COLUMBUS, Ohio, June 2, 2016 (LifeSiteNews) – A Planned Parenthood abortion facility in Cincinnati can continue performing abortions, despite the fact that it is breaking state law, because Gov. John Kasich's administration issued a waiver.
On Friday, Ohio Department of Health Director Richard Hodges gave the abortion business in the Cincinnati suburb of Mount Auburn a variance to continue for another year, despite the business' non-compliance with the law requiring surgical facilities to have a patient-transfer agreement with a local hospital, in case of an emergency.
The approval was quite last minute, as the Planned Parenthood's previous variance expired Tuesday. The new variance lasts until May 31, 2017.
Hodges wrote in an explanatory letter that he gave the variance because the abortion business listed four doctors who agreed to give “backup care.”
Prolife leaders felt betrayed by the Kasich Administration, which continues to claim to be prolife. “No hospital in Greater Cincinnati, including Northern Kentucky, will enter into a transfer agreement with Planned Parenthood of Southwest Ohio’s abortion headquarters in Cincinnati,” Paula Westwood, Executive Director of Right to Life of Greater Cincinnati, told LifeSiteNews. “This indicates a concern on the part of the area’s leading professional healthcare entities regarding the legitimacy of care clients actually receive at this abortion facility.”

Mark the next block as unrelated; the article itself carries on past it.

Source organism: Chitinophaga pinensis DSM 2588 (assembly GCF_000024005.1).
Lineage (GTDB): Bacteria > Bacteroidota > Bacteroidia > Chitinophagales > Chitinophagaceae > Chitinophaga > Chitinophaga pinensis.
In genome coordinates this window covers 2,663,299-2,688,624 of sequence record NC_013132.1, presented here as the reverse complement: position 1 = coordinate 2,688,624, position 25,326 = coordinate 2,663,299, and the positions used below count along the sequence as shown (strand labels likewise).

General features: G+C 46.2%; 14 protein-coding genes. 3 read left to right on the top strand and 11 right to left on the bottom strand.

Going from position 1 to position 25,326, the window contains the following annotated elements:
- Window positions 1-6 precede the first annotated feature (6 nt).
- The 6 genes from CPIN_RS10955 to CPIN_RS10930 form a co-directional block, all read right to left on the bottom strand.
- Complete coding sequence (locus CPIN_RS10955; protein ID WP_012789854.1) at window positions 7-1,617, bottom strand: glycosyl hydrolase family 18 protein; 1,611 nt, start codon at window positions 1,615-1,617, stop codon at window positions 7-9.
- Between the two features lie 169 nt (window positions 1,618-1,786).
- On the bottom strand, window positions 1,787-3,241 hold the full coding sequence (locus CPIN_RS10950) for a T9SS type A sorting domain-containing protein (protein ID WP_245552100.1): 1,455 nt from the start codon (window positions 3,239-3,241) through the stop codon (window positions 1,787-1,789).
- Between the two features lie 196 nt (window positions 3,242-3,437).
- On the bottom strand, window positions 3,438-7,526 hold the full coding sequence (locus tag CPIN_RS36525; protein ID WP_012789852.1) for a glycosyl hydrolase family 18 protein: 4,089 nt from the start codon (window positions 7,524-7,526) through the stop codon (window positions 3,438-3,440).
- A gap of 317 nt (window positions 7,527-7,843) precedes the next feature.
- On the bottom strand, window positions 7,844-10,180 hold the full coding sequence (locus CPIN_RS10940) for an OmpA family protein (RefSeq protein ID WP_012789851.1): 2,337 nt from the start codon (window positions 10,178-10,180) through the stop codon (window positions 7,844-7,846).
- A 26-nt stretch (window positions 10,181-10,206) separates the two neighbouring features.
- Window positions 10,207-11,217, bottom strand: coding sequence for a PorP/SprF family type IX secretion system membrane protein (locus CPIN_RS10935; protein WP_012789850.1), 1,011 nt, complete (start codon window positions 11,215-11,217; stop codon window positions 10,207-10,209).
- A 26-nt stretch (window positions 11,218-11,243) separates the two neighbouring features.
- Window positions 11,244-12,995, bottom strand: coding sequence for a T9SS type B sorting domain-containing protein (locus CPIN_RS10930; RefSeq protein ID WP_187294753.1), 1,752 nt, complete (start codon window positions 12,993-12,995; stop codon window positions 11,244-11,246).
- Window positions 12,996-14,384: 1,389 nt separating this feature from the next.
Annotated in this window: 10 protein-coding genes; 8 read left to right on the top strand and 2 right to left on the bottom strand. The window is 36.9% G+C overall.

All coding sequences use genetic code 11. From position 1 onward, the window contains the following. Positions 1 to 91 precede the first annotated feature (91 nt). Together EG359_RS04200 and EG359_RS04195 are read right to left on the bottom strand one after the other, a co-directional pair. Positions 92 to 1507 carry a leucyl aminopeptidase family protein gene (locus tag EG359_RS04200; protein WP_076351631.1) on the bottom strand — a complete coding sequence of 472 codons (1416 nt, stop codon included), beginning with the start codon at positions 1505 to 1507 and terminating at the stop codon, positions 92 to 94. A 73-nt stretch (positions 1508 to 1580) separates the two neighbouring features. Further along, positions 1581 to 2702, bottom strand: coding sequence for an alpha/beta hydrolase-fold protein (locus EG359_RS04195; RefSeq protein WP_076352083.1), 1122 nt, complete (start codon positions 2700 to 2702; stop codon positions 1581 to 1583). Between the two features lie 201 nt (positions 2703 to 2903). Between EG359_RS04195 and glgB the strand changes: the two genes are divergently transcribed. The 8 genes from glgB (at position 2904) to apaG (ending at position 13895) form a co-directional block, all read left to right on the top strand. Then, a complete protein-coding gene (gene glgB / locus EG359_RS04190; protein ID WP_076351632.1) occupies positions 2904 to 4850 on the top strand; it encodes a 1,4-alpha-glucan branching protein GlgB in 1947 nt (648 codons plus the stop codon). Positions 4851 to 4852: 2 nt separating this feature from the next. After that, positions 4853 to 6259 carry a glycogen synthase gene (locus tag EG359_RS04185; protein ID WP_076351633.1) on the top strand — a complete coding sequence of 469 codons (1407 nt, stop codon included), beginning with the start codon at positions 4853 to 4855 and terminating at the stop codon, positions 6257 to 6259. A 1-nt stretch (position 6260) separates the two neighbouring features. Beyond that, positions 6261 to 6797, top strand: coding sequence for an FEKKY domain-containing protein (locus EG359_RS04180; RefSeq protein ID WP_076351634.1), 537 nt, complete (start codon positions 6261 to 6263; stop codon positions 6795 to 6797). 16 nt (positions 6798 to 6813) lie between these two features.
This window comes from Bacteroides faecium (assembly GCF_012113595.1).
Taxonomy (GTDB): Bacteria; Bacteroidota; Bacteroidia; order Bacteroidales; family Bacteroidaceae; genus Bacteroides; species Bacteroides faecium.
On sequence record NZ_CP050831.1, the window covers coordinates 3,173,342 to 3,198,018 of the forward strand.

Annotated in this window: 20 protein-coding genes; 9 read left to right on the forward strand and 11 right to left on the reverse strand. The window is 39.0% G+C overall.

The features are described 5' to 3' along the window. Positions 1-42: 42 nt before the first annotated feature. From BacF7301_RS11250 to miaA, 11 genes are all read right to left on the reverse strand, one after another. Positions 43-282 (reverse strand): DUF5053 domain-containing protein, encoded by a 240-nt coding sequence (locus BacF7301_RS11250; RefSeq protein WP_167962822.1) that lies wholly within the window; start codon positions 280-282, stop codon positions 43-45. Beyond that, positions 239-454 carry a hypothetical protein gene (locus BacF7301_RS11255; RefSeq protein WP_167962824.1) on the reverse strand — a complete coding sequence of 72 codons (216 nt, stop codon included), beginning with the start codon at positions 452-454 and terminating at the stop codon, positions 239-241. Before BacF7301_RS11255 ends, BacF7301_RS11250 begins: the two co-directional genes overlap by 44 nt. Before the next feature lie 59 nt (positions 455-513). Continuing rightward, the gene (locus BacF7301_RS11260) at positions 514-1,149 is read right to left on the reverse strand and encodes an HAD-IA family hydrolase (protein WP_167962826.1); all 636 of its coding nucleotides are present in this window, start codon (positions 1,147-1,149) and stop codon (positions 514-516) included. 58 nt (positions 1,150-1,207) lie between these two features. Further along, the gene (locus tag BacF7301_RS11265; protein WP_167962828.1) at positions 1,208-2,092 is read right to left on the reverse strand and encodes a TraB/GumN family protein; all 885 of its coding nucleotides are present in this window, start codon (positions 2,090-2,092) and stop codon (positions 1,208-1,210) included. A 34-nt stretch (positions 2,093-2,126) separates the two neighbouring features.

“Yet the Ohio Department of Health continues to enable Planned Parenthood in Cincinnati to operate despite no transfer agreement and without a license at risk to women’s health and safety,” Westwood concluded.
Meanwhile, Planned Parenthood and another abortion business are suing Ohio over a new law automatically denying variances if the Department of Health does not respond in 60 days. The plaintiffs claim the new law is unconstitutional, does not increase patient safety and is “not medically necessary.”
U.S. District Judge Michael Barrett issued a preliminary injunction staying the new law, explaining that the abortionists were likely to succeed.
Assistant Ohio Attorney General Nicole M. Koppitch wrote in response to the suit, “If the clinics have their way…facilities that lack an important safety requirement would be permitted to continue to operate and to continue putting patients at risk. It is precisely this concern that the automatic suspension provision seeks to prevent.”